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Hoffmann, R. A wiki for the life sciences where authorship matters. Nature Genetics (2008)

Experimental chronic hypoxic neuropathy: relevance to diabetic neuropathy.

The cardinal electrophysiological abnormalities in experimental diabetic ( EDN) and experimental galactose (EGN) neuropathy, models in which endoneurial hypoxia has been demonstrated, are a slowing in nerve conduction velocity (NCV) and a resistance to ischemic conduction block (RICB). These electrophysiological abnormalities are also present in human diabetic neuropathy, where microangiopathy has been demonstrated to be more severe than in EDN so that endoneurial hypoxia is also likely to be present. We examined the effects of endoneurial hypoxia per se on normal nerves. In rats subjected to chronic hypoxia (10% O2) for up to 10 wk, the two electrophysiological abnormalities had developed by 4 wk and were very similar in degree to those seen in EDN and EGN. These abnormalities occurred in the absence of hyperglycemia, nerve sorbitol accumulation, or myoinositol reduction. Resting O2 consumption was reduced, the percent increase in nerve lactate under anoxic stress was increased, and nerve free sugars were normal. Hexokinase and phosphofructokinase activities were not altered substantially when studied under conditions of O2 excess. These findings indicate that hypoxia per se will cause conduction slowing and suggest that the hypoxic nerve develops RICB because of a reduced energy requirement and an increased efficiency of anaerobic glycolysis, but without major changes in the activity of its controlling glycolytic enzymes.[1]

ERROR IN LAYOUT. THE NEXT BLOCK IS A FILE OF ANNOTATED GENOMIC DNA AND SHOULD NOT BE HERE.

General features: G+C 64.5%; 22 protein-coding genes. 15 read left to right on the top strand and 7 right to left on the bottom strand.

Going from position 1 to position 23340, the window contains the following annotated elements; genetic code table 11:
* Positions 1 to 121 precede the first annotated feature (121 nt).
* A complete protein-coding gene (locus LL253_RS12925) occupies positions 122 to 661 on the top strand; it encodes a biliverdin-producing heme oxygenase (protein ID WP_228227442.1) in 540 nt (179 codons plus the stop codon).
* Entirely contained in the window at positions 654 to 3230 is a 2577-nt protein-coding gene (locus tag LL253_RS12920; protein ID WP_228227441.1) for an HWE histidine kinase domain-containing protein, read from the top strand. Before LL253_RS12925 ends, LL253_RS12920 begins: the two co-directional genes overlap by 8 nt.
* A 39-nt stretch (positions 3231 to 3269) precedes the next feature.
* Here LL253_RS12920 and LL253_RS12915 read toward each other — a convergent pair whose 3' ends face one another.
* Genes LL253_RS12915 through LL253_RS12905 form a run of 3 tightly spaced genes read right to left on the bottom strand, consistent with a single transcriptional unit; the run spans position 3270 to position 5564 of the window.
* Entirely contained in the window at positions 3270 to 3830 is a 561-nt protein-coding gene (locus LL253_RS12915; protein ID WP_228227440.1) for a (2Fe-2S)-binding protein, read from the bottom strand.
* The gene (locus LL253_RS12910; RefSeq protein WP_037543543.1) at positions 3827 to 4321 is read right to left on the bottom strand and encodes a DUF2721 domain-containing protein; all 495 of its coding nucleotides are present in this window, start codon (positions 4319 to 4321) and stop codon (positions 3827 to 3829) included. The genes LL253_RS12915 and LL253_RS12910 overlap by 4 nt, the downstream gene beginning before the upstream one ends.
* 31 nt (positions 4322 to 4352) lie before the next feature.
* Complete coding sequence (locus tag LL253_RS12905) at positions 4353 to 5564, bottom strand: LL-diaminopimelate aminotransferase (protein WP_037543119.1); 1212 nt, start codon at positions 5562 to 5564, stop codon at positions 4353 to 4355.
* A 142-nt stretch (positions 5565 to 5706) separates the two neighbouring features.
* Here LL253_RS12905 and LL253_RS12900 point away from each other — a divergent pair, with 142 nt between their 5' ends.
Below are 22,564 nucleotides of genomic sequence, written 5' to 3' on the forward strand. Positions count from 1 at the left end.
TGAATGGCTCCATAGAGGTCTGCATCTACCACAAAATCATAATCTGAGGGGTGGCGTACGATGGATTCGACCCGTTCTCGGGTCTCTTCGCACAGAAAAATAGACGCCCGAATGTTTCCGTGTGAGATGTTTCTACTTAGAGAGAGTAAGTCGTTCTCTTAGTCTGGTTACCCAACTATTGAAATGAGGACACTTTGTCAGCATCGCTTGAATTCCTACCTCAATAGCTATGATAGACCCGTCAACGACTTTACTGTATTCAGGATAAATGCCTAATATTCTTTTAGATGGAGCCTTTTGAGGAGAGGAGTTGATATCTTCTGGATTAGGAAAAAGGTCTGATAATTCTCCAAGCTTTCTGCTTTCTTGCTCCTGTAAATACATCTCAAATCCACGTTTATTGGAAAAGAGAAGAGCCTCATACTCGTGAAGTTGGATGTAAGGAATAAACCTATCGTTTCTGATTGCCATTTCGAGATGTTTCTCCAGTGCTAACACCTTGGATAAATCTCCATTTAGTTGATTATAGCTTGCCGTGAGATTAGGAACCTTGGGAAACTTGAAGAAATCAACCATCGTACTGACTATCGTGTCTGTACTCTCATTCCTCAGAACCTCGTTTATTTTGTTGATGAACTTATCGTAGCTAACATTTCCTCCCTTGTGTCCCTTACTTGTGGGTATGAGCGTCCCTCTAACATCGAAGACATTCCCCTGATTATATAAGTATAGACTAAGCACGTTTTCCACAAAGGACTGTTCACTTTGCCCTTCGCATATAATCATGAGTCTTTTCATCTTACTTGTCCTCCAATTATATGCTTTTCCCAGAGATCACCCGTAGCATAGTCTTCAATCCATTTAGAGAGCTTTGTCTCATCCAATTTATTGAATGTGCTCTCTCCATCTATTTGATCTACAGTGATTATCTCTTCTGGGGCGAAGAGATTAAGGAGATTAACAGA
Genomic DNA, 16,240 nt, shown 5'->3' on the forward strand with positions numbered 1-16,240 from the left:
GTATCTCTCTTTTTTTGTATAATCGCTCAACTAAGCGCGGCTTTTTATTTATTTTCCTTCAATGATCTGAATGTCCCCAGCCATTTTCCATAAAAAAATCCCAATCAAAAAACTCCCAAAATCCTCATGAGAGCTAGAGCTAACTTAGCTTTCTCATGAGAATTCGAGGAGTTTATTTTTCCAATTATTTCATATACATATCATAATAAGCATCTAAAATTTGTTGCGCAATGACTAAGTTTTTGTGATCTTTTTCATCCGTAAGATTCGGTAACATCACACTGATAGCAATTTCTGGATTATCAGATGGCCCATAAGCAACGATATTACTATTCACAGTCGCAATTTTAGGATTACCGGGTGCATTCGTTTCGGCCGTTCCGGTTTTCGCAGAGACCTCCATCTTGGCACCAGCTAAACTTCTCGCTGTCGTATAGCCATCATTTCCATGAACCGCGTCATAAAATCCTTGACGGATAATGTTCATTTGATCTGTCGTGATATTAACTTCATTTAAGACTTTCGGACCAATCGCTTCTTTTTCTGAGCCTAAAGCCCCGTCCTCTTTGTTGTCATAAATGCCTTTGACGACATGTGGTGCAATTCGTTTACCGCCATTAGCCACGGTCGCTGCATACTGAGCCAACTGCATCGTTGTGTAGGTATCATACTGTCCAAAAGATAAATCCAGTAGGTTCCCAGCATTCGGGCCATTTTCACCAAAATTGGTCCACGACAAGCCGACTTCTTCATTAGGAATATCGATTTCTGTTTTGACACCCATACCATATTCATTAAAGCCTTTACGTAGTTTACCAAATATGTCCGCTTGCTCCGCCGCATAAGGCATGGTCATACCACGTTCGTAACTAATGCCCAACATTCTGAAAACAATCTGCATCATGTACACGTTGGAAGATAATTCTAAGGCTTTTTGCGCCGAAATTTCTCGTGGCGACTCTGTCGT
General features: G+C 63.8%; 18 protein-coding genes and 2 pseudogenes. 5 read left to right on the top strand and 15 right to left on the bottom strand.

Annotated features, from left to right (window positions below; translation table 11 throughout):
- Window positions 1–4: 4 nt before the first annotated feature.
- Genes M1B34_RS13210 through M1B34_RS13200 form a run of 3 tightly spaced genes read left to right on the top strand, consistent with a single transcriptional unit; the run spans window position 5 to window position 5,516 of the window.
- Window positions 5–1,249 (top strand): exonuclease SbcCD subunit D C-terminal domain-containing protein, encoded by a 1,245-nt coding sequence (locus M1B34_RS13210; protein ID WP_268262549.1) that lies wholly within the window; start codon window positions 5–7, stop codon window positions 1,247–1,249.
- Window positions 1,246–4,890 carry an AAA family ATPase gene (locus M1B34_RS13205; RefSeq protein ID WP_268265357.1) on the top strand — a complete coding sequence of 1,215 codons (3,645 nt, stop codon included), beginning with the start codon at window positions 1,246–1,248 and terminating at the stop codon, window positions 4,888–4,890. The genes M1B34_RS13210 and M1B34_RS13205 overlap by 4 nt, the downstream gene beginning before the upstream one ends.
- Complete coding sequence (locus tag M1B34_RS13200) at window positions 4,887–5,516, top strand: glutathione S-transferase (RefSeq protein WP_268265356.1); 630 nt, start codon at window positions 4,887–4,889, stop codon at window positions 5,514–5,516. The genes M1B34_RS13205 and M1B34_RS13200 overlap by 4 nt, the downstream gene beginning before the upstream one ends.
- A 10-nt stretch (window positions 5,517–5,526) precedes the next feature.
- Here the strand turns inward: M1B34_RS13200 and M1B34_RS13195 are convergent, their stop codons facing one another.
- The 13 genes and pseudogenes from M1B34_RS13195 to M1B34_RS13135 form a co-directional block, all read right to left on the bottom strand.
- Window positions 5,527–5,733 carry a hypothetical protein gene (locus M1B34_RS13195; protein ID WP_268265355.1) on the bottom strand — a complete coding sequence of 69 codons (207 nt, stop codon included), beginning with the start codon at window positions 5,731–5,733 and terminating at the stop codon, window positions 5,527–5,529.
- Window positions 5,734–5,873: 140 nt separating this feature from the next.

1. Experimental chronic hypoxic neuropathy: relevance to diabetic neuropathy. Low, P.A., Schmelzer, J.D., Ward, K.K., Yao, J.K. Am. J. Physiol. (1986) [Pubmed]
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